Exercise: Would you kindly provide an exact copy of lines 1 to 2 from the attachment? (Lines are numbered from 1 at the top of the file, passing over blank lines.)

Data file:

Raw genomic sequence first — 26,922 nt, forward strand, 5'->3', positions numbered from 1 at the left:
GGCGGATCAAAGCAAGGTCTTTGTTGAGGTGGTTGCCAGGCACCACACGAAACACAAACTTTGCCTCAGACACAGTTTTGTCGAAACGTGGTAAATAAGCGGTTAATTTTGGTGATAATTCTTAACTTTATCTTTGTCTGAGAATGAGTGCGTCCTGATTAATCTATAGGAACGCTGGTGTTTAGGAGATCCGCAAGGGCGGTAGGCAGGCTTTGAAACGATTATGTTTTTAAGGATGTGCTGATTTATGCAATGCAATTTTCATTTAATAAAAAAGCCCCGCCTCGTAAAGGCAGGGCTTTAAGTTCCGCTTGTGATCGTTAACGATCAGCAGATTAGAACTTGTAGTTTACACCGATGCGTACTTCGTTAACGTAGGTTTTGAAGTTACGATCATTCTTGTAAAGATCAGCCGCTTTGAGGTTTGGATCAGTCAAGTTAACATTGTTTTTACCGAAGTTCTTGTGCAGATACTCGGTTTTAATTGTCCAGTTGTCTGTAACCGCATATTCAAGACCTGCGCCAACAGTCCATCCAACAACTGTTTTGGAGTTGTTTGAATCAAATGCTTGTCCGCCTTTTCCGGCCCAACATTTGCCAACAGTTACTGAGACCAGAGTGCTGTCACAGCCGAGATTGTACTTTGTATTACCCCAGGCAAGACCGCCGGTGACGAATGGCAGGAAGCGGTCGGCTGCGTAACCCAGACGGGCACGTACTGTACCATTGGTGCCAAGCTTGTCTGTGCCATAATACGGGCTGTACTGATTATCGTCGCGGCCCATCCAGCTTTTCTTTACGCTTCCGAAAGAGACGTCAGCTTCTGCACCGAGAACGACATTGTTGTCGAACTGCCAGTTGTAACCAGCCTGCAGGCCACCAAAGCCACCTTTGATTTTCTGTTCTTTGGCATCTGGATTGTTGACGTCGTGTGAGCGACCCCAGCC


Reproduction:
Raw genomic sequence first — 26,922 nt, forward strand, 5'->3', positions numbered from 1 at the left:
GGCGGATCAAAGCAAGGTCTTTGTTGAGGTGGTTGCCAGGCACCACACGAAACACAAACTTTGCCTCAGACACAGTTTTGTCGAAACGTGGTAAATAAGCGGTTAATTTTGGTGATAATTCTTAACTTTATCTTTGTCTGAGAATGAGTGCGTCCTGATTAATCTATAGGAACGCTGGTGTTTAGGAGATCCGCAAGGGCGGTAGGCAGGCTTTGAAACGATTATGTTTTTAAGGATGTGCTGATTTATGCAATGCAATTTTCATTTAATAAAAAAGCCCCGCCTCGTAAAGGCAGGGCTTTAAGTTCCGCTTGTGATCGTTAACGATCAGCAGATTAGAACTTGTAGTTTACACCGATGCGTACTTCGTTAACGTAGGTTTTGAAGTTACGATCATTCTTGTAAAGATCAGCCGCTTTGAGGTTTGGATCAGTCAAGTTAACATTGTTTTTACCGAAGTTCTTGTGCAGATACTCGGTTTTAATTGTCCAGTTGTCTGTAACCGCATATTCAAGACCTGCGCCAACAGTCCATCCAACAACTGTTTTGGAGTTGTTTGAATCAAATGCTTGTCCGCCTTTTCCGGCCCAACATTTGCCAACAGTTACTGAGACCAGAGTGCTGTCACAGCCGAGATTGTACTTTGTATTACCCCAGGCAAGACCGCCGGTGACGAATGGCAGGAAGCGGTCGGCTGCGTAACCCAGACGGGCACGTACTGTACCATTGGTGCCAAGCTTGTCTGTGCCATAATACGGGCTGTACTGATTATCGTCGCGGCCCATCCAGCTTTTCTTTACGCTTCCGAAAGAGACGTCAGCTTCTGCACCGAGAACGACATTGTTGTCGAACTGCCAGTTGTAACCAGCCTGCAGGCCACCAAAGCCACCTTTGATTTTCTGTTCTTTGGCATCTGGATTGTTGACGTCGTGTGAGCGACCCCAGCC